Cliff collapse on Mars


Genesis cover

On Christmas Eve 1968 three Americans became the first humans to visit another world. What they did to celebrate was unexpected and profound, and will be remembered throughout all human history. Genesis: the Story of Apollo 8, Robert Zimmerman's classic history of humanity's first journey to another world, tells that story, and it is now available as both an ebook and an audiobook, both with a foreword by Valerie Anders and a new introduction by Robert Zimmerman.

 
The ebook is available everywhere for $5.99 (before discount) at amazon, or direct from my ebook publisher, ebookit.

 
The audiobook is also available at all these vendors, and is also free with a 30-day trial membership to Audible.
 

"Not simply about one mission, [Genesis] is also the history of America's quest for the moon... Zimmerman has done a masterful job of tying disparate events together into a solid account of one of America's greatest human triumphs." --San Antonio Express-News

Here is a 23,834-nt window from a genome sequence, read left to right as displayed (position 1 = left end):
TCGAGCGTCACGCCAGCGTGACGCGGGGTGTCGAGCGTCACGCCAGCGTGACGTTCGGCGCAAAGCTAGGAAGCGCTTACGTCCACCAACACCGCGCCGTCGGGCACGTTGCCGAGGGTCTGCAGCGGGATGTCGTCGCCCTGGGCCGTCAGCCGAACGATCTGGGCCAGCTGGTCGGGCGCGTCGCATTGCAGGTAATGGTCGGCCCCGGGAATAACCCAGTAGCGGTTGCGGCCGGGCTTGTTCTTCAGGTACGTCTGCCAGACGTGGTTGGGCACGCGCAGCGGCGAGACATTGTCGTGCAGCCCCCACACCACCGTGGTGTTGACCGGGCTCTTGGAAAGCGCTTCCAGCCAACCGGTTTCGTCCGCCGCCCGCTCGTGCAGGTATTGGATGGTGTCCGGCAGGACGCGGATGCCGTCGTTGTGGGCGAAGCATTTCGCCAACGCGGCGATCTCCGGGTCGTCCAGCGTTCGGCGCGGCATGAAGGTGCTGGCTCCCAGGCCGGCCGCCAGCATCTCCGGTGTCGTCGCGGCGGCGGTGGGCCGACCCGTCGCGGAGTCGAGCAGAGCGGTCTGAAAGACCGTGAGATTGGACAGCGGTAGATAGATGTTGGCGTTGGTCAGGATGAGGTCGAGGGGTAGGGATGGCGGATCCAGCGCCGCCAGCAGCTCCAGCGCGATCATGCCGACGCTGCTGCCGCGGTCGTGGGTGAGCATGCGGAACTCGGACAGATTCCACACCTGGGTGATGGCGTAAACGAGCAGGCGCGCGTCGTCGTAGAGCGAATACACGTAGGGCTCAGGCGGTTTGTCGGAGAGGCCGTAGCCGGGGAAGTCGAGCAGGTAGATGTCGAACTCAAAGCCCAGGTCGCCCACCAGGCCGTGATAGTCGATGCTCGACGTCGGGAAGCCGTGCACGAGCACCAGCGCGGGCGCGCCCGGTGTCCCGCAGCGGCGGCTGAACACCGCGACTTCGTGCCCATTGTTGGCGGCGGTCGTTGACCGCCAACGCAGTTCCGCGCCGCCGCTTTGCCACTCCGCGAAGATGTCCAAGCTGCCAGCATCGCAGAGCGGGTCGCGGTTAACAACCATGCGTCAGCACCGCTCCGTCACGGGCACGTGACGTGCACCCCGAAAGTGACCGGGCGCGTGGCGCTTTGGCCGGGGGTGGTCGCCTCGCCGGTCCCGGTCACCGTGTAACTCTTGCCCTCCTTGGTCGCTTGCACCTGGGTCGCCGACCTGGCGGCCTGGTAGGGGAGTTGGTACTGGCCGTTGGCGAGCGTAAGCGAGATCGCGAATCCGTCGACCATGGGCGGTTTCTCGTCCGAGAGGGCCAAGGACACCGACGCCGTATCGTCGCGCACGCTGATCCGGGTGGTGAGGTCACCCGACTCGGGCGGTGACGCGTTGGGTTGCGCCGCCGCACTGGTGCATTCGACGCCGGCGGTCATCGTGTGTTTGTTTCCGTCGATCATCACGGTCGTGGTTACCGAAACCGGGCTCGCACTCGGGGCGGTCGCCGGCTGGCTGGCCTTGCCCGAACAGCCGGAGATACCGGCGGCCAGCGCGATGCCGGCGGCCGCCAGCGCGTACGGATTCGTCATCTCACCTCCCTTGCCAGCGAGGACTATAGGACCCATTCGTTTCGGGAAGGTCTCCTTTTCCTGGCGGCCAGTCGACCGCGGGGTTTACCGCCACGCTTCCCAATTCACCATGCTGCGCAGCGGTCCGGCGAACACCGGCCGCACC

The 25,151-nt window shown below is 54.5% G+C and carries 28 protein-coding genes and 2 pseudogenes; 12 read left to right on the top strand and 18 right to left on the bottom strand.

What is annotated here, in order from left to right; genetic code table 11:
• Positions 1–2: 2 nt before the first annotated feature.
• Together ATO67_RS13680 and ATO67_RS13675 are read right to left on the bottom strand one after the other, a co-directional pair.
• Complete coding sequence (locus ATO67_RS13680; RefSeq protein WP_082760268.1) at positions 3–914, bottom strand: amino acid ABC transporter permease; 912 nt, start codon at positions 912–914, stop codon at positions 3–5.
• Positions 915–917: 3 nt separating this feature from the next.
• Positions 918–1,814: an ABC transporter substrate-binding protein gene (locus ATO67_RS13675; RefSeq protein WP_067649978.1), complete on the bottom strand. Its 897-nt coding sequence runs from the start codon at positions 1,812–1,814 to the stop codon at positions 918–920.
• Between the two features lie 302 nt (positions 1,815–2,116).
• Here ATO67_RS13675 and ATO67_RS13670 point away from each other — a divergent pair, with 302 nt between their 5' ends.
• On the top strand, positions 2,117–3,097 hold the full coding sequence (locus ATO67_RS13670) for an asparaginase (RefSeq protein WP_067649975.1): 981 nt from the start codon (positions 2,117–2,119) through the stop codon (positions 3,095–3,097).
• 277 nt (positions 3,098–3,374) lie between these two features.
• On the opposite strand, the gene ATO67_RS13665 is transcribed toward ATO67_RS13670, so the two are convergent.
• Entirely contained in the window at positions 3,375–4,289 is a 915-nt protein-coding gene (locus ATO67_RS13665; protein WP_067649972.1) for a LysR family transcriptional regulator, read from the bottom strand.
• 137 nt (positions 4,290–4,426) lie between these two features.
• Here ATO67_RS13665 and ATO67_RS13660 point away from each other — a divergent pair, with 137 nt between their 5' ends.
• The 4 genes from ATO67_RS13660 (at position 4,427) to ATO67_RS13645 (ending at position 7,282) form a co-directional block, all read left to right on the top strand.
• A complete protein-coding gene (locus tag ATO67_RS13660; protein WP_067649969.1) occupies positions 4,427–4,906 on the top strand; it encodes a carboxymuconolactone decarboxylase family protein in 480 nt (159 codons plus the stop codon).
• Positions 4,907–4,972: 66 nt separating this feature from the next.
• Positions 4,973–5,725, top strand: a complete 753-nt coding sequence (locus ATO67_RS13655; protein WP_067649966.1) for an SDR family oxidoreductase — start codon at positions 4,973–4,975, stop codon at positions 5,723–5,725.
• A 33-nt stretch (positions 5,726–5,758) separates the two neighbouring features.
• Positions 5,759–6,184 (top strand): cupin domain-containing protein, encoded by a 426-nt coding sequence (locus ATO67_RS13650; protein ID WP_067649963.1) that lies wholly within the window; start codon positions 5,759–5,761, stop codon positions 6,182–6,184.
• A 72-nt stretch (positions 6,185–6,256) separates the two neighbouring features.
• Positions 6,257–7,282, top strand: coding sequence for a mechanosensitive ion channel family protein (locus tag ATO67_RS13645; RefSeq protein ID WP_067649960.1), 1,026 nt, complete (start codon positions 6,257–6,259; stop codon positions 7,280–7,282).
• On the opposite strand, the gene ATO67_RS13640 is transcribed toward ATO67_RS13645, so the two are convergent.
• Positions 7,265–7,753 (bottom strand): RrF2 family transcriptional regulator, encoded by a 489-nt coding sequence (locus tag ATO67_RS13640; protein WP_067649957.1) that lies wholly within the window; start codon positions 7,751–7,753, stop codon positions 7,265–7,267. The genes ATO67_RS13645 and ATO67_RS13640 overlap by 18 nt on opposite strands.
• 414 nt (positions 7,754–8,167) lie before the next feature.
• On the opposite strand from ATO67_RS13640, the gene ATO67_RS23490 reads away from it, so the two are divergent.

Cliff collapse on Mars
Click for full image.

Cool image time! The photograph to the left, rotated, cropped, and reduced to post here, was found in the August image release of the high resolution camera on Mars Reconnaissance Orbiter (MRO).

This was an uncaptioned image, with a title “Cataract and Grooves in Kasei Valles.” Kasei Valles is the giant canyon north of Marineris Valles. Though it is not as well known or maybe as dramatic, it is about as long and vast as its more famous southern canyon. It also has some very intriguing features, including what I consider to so far be the pit on Mars with the highest priority for exploration.

The image on the right shows the result when a giant section of this cliff face broke off and collapsed into the canyon. It also shows that the collapse occurred a long time ago. Not only are there newer craters on the collapse debris, the breakdown at the cliff base looks well eroded, as if many eons have passed since it piled up there.

When this section broke off however it was a very big event. The width of the collapse is about a mile across, with its depth about 600 feet. The height of the cliff is approximately 3000 feet, give or take a few hundred feet. Thus the chunk that broke off was about 600 feet wide, 5,000 feet long, and about 3,000 feet high. That’s one very big rock.

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